only affect OS X (since FreeBSD behaves in the same way when it comes
to signals, contrarily to Linux). Also, I'm not sure why this would
not affect recv/recvmsg.
msg142897 - (view) Author: Charles-François Natali (neologix) * (Python committer) Date: 2011-08-24 19:04
As noted by Antoine, the OS X 10.5 buildbots are also failing.
msg142901 - (view) Author: David Watson (baikie) Date: 2011-08-24 19:13
On Tue 23 Aug 2011, Nick Coghlan wrote:
> As you can see, I just pushed a change that removed the new
> methods from SSLSocket objects. If anyone wants to step up with
> a valid use case (not already covered by wrap_socket),
> preferably with a patch to add them back that includes proper
> tests and documentation changes, please open a new feature
> request and attach the new patch to that issue.

Hi, sorry about the trouble caused by the broken tests, but
SSLSocket should at least override sendmsg() to stop misguided
programs sending data in the clear:

http://bugs.python.org/issue12835
msg142982 - (view) Author: Charles-François Natali (neologix) * (Python committer) Date: 2011-08-25 17:28
> The OS X buildbots show some failures:

It seems to fail consistently on every OS X version.
I've had another look both at the code and the test, and couldn't find anything wrong with it.
Since there are a number of known bugs pertaining to FD passing on OS X - even on recent versions - I'd suggest to skip those tests on this platform.
As for sendto/sendmsg not being interrupted by the signal, I'd be curious to see if running test_socket alone solves the problem (just to make sure no other thread is running, which might receive the signal).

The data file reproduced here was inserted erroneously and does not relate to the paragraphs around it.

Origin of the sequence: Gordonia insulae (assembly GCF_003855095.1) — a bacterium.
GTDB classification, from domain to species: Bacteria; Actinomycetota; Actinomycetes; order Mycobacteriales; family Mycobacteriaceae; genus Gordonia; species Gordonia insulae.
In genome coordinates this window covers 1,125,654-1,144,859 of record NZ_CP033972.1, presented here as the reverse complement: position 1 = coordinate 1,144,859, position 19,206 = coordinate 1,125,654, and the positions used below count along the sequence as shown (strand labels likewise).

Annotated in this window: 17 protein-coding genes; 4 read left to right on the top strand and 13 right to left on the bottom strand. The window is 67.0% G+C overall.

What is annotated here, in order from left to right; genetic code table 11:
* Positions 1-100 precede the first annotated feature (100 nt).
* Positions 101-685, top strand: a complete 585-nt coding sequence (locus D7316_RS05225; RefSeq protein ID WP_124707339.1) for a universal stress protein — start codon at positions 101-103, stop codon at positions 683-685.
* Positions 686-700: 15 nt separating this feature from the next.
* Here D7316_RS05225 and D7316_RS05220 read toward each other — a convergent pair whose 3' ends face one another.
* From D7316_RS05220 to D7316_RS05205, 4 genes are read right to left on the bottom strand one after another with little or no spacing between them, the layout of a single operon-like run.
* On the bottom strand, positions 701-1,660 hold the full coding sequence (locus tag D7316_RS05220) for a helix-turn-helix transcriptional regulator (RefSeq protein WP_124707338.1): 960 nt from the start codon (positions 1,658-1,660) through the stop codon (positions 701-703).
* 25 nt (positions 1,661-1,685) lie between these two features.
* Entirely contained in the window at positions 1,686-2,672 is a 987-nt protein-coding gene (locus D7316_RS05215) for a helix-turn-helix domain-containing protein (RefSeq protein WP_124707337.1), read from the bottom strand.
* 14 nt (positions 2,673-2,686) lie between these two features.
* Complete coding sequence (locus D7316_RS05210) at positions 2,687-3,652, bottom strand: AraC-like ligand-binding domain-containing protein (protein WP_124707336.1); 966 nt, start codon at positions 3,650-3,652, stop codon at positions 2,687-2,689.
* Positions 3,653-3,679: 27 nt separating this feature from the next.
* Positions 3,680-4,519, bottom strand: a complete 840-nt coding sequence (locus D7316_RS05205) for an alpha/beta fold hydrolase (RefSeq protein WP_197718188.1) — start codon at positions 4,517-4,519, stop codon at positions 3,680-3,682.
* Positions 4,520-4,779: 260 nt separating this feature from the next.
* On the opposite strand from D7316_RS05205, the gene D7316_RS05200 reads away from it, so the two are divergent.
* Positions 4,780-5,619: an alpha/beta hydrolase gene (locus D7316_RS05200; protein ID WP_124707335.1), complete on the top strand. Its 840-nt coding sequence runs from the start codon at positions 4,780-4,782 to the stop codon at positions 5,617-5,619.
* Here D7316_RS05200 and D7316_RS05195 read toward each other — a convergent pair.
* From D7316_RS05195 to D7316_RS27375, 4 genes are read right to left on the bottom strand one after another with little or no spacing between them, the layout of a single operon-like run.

msg143082 - (view) Author: Nick Coghlan (ncoghlan) * (Python committer) Date: 2011-08-27 15:57
Putting this back to open until we decide what to do about the OS X test failures. It sounds like it could really do with some more poking and prodding to figure out whether or not it poses a potential security risk or is just a relatively cosmetic problem with the API, so I'm reluctant to just skip the failing tests at this point.
msg143412 - (view) Author: Bill Janssen (janssen) * (Python committer) Date: 2011-09-02 16:20
I'll take a look at this next week, when I'm more on-line again.

Bill

2011/8/25 Charles-François Natali <report@bugs.python.org>:
>
> Charles-François Natali <neologix@free.fr> added the comment:
>
>> The OS X buildbots show some failures:
>
> It seems to fail consistently on every OS X version.
> I've had another look both at the code and the test, and couldn't find anything wrong with it.
> Since there are a number of known bugs pertaining to FD passing on OS X - even on recent versions - I'd suggest to skip those tests on this platform.
> As for sendto/sendmsg not being interrupted by the signal, I'd be curious to see if running test_socket alone solves the problem (just to make sure no other thread is running, which might receive the signal).
>
> ----------
>
> _______________________________________
> Python tracker <report@bugs.python.org>
> <http://bugs.python.org/issue6560>
> _______________________________________
>
msg143714 - (view) Author: Nick Coghlan (ncoghlan) * (Python committer) Date: 2011-09-07 23:01
If Bill gets a chance to investigate this before the weekend, great, otherwise my plan to stop making noise in the buildbot results will be to:

1. Create a separate issue specifically for the errors reported by the Mac OS X buildbots (allowing the problem to be spelled out more clearly for readers, and also allowing the feature request itself to be closed)

2. Flag the offending tests as expected failures on Mac OS X, with a pointer back to the new tracker issue.

That way, if these failures are due to underlying OS bugs or limitations (as they appear to be), we'll get a clear indication in the buildbots when Apple have fixed the relevant problems.
msg143855 - (view) Author: Nick Coghlan (ncoghlan) * (Python committer) Date: 2011-09-11 05:46
Closing the feature request as complete. The remaining Mac OS X buildbot issues now have their own tracker item: #12958
msg143933 - (view) Author: Bill Janssen (janssen) * (Python committer) Date: 2011-09-12 19:49
I'm guessing these things are due to interaction with some Apple
security update, as the buildbots were working well 8 months ago.

Bill

On Wed, Sep 7, 2011 at 4:01 PM, Nick Coghlan <report@bugs.python.org> wrote: